The launch follows the United States joining China in formally ratifying the Paris agreement to curb climate-warming emissions. It also comes as large sections of northern China have been shrouded in near-record levels of air pollution for most of the past week, disrupting flights, closing factories and schools, and forcing authorities to issue red alerts.
China launched the satellite via a Long March-2D rocket from Jiuquan Satellite Launch Centre in the northwestern Gobi Desert, Xinhua said.
The 620-kg (1,370-pound) satellite TanSat was sent into a sun synchronous orbit about 700 km (435 miles) above the earth and will monitor the concentration, distribution and flow of carbon dioxide in the atmosphere, said Yin Zengshan, chief designer of TanSat at the Chinese Academy of Sciences micro-satellite research institute.
The launch comes after an international study showed that world greenhouse gas emissions stayed flat for the third year in a row in 2016, thanks to falls in China.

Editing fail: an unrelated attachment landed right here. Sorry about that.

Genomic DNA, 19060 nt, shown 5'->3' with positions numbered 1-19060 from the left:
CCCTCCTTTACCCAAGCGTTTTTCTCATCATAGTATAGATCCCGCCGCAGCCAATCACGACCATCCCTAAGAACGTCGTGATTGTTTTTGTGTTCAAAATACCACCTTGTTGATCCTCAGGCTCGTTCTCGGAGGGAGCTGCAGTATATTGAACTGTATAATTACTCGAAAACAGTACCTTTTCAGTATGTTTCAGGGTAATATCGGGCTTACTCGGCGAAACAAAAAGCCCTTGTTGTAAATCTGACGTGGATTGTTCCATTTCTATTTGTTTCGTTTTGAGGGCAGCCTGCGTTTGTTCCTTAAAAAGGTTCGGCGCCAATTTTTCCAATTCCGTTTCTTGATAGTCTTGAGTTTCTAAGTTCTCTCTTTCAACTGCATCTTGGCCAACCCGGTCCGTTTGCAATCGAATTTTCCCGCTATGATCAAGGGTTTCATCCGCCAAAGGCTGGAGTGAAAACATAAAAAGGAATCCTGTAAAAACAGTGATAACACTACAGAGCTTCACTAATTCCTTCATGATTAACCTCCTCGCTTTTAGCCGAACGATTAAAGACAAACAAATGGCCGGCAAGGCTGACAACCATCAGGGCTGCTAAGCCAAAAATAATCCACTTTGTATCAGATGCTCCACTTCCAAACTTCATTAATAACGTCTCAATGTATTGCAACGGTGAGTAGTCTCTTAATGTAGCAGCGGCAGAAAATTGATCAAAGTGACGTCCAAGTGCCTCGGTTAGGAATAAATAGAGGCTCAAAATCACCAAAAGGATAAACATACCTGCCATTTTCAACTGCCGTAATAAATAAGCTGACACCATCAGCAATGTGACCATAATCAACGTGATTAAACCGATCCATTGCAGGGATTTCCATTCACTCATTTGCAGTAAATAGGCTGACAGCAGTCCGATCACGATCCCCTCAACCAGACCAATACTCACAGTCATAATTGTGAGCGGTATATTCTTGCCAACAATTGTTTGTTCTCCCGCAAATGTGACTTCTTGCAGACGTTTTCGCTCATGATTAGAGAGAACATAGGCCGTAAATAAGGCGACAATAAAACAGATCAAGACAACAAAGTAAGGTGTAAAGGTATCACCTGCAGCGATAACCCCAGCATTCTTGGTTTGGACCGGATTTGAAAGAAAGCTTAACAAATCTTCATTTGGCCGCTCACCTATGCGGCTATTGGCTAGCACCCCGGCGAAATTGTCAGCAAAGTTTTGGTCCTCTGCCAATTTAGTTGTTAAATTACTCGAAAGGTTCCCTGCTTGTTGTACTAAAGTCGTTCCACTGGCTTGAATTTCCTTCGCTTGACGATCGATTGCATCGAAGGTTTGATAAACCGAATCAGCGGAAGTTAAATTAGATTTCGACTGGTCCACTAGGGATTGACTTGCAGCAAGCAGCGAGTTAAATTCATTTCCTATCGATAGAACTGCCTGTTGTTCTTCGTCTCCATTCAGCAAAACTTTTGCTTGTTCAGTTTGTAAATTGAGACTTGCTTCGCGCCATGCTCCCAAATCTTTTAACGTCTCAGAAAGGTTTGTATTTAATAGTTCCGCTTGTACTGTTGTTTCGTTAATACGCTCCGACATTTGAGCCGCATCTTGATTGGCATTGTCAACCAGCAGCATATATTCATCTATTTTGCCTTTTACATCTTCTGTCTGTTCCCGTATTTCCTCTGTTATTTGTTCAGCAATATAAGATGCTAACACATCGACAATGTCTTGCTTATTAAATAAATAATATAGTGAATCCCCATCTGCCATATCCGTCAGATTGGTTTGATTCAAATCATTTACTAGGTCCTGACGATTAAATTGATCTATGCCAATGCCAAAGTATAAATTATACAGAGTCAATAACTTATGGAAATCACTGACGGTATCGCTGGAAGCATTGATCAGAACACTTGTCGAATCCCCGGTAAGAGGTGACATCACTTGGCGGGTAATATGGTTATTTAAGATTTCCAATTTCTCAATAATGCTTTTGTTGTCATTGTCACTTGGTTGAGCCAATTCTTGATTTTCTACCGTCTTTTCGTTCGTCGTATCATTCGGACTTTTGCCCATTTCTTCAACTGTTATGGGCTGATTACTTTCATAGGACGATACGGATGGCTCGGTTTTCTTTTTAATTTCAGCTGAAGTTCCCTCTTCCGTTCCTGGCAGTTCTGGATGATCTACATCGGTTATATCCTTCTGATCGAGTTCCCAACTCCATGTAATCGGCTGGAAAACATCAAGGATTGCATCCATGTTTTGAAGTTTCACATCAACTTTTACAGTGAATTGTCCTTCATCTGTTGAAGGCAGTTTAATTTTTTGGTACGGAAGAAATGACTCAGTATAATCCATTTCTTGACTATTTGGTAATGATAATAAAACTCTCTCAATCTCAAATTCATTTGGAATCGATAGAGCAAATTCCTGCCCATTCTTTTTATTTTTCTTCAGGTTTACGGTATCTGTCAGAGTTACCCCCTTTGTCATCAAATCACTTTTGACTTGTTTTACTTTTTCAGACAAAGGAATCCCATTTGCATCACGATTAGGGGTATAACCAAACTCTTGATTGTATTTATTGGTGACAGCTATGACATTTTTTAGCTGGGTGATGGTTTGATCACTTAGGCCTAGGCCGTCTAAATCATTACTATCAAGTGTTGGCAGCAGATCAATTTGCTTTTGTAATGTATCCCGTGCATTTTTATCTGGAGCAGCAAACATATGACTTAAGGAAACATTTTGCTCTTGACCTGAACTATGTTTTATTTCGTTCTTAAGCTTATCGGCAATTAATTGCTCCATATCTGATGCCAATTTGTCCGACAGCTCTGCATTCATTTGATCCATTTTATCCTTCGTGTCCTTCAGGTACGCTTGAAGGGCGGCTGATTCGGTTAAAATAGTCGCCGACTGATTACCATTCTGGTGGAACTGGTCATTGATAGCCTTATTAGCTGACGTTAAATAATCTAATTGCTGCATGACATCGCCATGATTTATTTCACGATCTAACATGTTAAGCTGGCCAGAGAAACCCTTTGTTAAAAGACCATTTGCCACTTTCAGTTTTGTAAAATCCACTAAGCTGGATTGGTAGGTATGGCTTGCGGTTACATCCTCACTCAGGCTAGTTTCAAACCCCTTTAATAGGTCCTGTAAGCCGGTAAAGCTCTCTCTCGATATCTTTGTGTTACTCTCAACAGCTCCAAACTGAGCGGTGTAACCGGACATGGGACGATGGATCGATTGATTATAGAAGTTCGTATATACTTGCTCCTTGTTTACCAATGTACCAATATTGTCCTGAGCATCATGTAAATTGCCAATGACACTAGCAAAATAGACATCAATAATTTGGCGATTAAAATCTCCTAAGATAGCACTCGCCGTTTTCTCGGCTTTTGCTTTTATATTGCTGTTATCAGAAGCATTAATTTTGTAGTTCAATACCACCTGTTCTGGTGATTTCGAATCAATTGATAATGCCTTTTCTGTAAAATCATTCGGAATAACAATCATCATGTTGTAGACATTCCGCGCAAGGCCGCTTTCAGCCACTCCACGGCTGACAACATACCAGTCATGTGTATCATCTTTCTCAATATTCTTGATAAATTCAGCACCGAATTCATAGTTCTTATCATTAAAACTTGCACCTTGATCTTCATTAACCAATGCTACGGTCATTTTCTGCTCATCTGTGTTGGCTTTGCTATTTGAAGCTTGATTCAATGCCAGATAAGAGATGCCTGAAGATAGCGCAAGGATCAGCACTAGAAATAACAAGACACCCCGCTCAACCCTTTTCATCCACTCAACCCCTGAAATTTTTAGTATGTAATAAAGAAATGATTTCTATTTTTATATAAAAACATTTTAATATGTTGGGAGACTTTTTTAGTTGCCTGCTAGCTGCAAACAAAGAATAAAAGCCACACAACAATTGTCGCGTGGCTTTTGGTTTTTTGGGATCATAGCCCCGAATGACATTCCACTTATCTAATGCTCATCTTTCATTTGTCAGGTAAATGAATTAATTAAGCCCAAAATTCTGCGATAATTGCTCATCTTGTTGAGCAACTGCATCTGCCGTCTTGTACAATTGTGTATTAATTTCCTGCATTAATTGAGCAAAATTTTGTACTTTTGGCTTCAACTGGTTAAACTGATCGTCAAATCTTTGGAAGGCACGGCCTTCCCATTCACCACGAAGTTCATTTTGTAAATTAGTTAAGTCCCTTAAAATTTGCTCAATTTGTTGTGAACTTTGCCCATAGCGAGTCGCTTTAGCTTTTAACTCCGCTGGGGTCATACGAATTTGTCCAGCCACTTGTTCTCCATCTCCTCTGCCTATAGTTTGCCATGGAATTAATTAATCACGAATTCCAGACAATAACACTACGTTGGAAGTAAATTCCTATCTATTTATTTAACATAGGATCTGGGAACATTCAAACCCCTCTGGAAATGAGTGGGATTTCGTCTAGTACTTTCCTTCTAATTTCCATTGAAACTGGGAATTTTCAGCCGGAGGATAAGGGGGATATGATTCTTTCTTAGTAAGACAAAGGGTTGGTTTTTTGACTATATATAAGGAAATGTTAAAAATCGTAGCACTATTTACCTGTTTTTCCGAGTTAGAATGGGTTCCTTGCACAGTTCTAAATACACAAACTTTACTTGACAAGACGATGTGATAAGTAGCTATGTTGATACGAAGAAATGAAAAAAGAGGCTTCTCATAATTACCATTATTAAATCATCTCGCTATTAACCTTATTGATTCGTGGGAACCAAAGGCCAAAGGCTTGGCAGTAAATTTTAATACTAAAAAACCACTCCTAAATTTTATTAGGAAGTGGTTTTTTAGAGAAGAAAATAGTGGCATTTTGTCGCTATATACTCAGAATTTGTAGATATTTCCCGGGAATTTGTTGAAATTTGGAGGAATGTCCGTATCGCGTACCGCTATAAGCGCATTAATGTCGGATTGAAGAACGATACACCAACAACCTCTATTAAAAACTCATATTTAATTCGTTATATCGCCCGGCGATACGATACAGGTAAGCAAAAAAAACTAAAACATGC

The satellite will provide China’s policymakers with independent data for three years, the news agency said.
TanSat will take readings of global carbon dioxide every 16 days, accurate to at least 4 parts per million.
The rocket carrying TanSat also carried a high-resolution micro-nano satellite and two spectrum micro-nano satellites for agricultural and forestry monitoring, the agency added.
China is the third country after Japan and the United States to monitor greenhouse gases with its own satellite, the agency said.